I’ve not posted in a few weeks, and rather than itemize specifics I’m just going to give a few high level summaries of recent activities.
The PHP 7.3 transition was my main focus the past month or so, involving rebuilds, re-tests and misc. fixes to a number of packages. Last week saw the completion of this endeavor with the removal of php7.2 from Eoan. PHP 7.3 brings some refinements to the language, but is an incremental release and not expected to cause too much disruption to developers and users; but even so it may be worth reviewing the 7.2 to 7.3 migration guide.
PHP version 7.4 is scheduled for release later this year, if you think it should (or should not) be included in Ubuntu 20.04, I’d love to hear rationale one way or another.
The server team has a merge report to indicate merges worth doing, however it’s suffered from both having too much information and not enough. As mentioned in past reports, over the past few months I’ve implemented the internal logic to calculate merge opportunities, and I’ve been manually sending text reports to the ubuntu-server@ mailing list.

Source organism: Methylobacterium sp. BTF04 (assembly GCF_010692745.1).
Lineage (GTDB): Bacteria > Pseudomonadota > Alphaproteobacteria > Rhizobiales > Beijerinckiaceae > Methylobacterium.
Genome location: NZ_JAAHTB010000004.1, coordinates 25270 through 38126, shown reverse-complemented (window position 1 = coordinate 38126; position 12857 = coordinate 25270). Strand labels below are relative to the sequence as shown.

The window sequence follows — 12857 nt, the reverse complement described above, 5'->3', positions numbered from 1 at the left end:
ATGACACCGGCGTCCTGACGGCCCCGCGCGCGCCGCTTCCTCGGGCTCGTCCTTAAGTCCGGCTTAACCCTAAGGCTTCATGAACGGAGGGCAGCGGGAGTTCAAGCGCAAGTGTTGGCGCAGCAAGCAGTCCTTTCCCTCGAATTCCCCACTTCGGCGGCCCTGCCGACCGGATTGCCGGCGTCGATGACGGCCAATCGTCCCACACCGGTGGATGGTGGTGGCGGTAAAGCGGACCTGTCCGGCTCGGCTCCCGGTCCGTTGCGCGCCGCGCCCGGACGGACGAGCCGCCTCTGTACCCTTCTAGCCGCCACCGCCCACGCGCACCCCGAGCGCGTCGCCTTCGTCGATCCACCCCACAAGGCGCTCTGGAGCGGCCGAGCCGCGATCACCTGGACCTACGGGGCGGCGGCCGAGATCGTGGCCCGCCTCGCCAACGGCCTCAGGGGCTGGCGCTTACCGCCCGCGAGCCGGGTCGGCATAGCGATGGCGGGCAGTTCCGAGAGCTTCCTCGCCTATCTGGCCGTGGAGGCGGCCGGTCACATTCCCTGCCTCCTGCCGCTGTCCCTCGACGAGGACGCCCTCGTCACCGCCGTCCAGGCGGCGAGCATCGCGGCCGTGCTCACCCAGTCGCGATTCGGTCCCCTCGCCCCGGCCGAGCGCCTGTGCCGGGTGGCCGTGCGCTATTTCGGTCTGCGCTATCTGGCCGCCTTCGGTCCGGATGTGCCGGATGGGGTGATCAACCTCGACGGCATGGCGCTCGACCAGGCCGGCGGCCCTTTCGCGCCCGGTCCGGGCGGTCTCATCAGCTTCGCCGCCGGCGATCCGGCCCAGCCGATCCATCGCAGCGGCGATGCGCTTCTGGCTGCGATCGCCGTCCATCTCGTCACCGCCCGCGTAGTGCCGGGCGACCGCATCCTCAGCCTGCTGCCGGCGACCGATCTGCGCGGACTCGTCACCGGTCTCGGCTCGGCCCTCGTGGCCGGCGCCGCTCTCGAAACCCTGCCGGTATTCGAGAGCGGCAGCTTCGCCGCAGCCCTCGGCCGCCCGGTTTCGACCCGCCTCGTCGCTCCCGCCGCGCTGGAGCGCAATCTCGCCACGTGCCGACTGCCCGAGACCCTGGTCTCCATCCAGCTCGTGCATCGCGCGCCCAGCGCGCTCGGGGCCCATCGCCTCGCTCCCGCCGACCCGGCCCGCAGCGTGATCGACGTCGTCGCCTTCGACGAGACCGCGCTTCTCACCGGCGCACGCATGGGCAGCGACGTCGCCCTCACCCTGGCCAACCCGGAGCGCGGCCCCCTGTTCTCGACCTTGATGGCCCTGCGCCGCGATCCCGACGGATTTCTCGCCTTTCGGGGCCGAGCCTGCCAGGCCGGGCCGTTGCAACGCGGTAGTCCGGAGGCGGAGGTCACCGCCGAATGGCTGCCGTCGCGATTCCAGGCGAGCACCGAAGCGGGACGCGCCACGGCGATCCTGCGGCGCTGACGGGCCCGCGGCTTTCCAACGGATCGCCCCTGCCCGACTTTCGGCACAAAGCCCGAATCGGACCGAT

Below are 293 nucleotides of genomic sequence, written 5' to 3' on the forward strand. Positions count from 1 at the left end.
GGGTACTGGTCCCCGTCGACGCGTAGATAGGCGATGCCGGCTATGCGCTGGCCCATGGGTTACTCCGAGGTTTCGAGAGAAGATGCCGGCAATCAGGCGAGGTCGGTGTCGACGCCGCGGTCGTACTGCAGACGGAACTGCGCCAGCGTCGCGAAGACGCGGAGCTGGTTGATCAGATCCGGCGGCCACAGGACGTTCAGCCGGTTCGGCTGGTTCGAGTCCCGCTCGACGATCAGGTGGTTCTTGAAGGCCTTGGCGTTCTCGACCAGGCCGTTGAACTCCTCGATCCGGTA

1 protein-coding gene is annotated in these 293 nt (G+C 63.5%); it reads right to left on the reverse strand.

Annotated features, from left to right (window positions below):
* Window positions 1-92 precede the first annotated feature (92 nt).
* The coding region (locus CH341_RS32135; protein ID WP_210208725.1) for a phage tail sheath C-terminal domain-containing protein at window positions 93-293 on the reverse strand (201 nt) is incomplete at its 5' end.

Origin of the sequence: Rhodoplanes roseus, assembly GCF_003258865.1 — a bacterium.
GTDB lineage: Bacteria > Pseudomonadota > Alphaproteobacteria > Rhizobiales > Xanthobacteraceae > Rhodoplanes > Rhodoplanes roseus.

The next phase of development for this is to turn this into a web page. The server team has another report implemented with JQuery, that allows sorting by columns and presents the information in a tabular format that feels more useful than the current merges page. Bileto also has an interesting UI, implemented via Angular.js, that I started looking at last week as well.
Apart from tooling, at the Paris sprint I also accepted the task of planning out our merges strategy for 20.04. This involves studying the package listing generated by the above tooling, and helping the team plan out the timing for various merges from Debian and upstream.
I’ve been digging into git-ubuntu and learning its internals the past few months, with the intention of lending a hand on development going forward. At the Paris sprint Robie and I took the opportunity to do some knowledge transfer and bat around some ideas. A goal of mine is to help improve the maintainability of the project via testsuite improvements, making the importer service more robust and reliable, and assist with retiring some of the accumulated tech debts. I am in particular interested in finding ways to make the developer tools more efficient and productive for heavily used workflows, such as for Debian package merges and bug SRUs.